Five for Fuller

“I have long considered your father to be the greatest theologian of the century” is the testimony C.H. Spurgeon bore concerning Andrew Fuller. In a letter Spurgeon wrote to Fuller’s son, one giant among the Particular Baptists bore witness of the impact another great Particular Baptist had made on his own life.[1] What lessons are there for us to learn from Andrew Fuller in the 21st century? Since Spurgeon so commended Fuller, it would do us well to learn more from this great man. In his book, Ardent Love for Jesus, Dr. Michael Haykin provides three reasons why he appreciates Fuller and why we need to read and study him. I would like to incorporate those along with an additional two reasons on why Andrew Fuller is a figure from church history we need to become better acquainted with.

1) Theological Balance

Fuller battled against the extremes of hyper-Calvinism, strains of Arminianism, and a growing acceptance of heretical views such as Socinianism and Unitarianism. In the midst of all of this, Fuller never swerved away from a core commitment to the doctrines of grace. Fuller would also serve as the theologian behind the missionary movement that sent forth William Carey and others to India. Balance is such a key for pastoral ministry. Often, pastors are being pulled in one direction or another that can lead to extreme positions. In one of his final letters, Fuller wrote, “I have preached and written much against the abuse of the doctrine of grace, but that doctrine is all my salvation and all my desire. I have no other hope than from salvation by mere sovereign, efficacious grace through the atonement of my Lord and Saviour.”[2]

2) Gospel Friendships

The tendency to see one person as the key figure of a movement (think Luther, Calvin) fails to grasp how it is always a band of individuals working together. The apostle Paul lists men and women in most of his epistles testifying that the work of the kingdom is carried out by more than one person. The revival that God brought to the Particular Baptists at the end of the 18th century and the beginning of the 19th century did not come in isolation. Fuller, along with men like William Carey, John Sutcliff, Samuel Pearce, John Ryland, Jr., and others, worked together and prayed together to see God save souls and revive the churches. Pastors need other pastors. The work of ministry cannot be done in the strength of one man.

3) Christian Piety

Living for the glory of the Triune God fueled Andrew Fuller. He was not interested in theology merely to have ammunition in order to argue with others. He wanted his thinking and living to be rooted in a deep commitment to the Word of God. Fuller longed for God to mold and conform his heart to the truths of Holy Scripture. He would write that to “glorify God, and recommend by our example the religion of the meek and lowly Jesus, are the chief ends for which it is worthwhile to live.”[3] Let us not be known only as defenders and proclaimers of orthodoxy but also as those who seek to practice the implications that come forth from biblical orthodoxy! Let us live grace-saturated, Christ-centered lives for the glory of God!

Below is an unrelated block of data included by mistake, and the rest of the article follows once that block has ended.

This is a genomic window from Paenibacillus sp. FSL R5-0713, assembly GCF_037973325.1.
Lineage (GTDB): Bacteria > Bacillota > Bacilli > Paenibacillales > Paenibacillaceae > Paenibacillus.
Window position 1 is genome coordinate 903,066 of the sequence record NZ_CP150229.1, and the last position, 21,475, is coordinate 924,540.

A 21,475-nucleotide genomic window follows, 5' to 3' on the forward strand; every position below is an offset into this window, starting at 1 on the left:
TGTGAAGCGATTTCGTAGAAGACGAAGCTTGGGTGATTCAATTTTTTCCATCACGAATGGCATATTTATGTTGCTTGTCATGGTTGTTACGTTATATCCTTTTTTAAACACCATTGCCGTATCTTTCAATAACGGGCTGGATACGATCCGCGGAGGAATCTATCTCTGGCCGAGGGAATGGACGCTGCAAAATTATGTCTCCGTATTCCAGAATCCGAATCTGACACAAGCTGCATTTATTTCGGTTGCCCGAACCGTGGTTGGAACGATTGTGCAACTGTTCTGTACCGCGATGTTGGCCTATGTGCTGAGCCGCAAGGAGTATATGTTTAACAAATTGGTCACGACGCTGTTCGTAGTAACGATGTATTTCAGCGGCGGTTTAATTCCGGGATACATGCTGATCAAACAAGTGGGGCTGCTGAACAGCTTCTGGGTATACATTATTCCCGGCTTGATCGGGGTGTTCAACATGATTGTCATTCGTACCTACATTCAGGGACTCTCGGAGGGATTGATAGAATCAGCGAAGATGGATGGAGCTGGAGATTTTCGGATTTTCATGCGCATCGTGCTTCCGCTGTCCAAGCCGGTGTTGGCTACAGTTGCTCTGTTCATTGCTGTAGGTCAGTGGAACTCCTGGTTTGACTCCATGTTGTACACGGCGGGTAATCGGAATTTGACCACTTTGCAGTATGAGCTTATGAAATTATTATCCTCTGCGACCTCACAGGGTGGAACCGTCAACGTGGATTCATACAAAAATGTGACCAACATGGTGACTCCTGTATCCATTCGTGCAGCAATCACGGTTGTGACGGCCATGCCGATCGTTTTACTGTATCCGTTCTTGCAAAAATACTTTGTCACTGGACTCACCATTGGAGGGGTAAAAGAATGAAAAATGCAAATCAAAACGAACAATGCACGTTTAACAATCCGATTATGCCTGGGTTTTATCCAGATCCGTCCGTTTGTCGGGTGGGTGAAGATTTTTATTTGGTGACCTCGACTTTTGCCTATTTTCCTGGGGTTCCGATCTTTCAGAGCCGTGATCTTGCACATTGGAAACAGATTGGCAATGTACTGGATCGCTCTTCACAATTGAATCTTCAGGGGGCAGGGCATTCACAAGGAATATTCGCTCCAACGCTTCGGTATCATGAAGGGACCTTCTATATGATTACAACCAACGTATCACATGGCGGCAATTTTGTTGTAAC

4) Faithful Churchman

Like the Particular Baptists before him, Andrew Fuller knew a deep love for the church of Jesus Christ. Fuller never apologized for the biblical convictions he held to when it came to Baptist polity and ecclesiology. However, Fuller did know that Baptist views on the church had caused some to grow too introspective and neglect evangelism. Fuller proclaimed, “The true churches of Jesus Christ travail for the salvation of men. They are the armies of the Lamb, the grand object of whose existence is to extend the Redeemer’s kingdom.”[4] In preaching ordination sermons for pastors, writing polemically in dealing with theological error, and serving as the first secretary of the Baptist Missionary Society, Fuller’s heart burned with a love for the church. A holy zeal for the local church, not for a platform, needs to burn within pastors!

5) Evangelical Unity

While not hesitant to confess and defend Baptist distinctives, Fuller and his fellow Particular Baptists desired unity with like-minded evangelical defenders of the faith. John Sutcliff, Particular Baptist pastor in Olney, forged a friendship with John Newton. John Ryland’s friendship with John Erskine, Scottish Presbyterian minister, would provide the means for the great Particular Baptist prayer call for revival in 1784. Erskine sent Ryland a treatise written by Jonathan Edwards concerning prayer and revival. The Northamptonshire Association issued a call to the pastors and churches of the association to meet together to pray for revival. In this prayer call, the Baptists would pray not only for their churches to be revived but for other evangelical churches and denominations. As Michael Haykin notes, these men understood the kingdom was greater and larger than just the Particular Baptists![5] Let us be faithful to our convictions but let us also grow in charity towards those we would share so much with doctrinally and practically!

Conclusion

When William Carey was informed that Andrew Fuller had died, he spoke these three simple words: “I loved him”[6] Andrew Fuller was only a clay pot carrying forth the treasure of the gospel! What a faithful vessel of the gospel he was! A new generation needs to learn from the pastor of Kettering! The pastor-theologian faithfully plodding in the work of the kingdom is of far greater worth than all the jewels of this earth! He is a jewel in the crown of Christ! Press on!

[1] https://pastorhistorian.com/2014/05/12/letter-from-c-h-spurgeon-to-a-g-fuller-commending-andrew-fuller/

[2] Haykin, 90.

[3] Ibid., 91.

[4] Ibid., 89.

[5] Ibid., 66.

[6] Ibid., 89.

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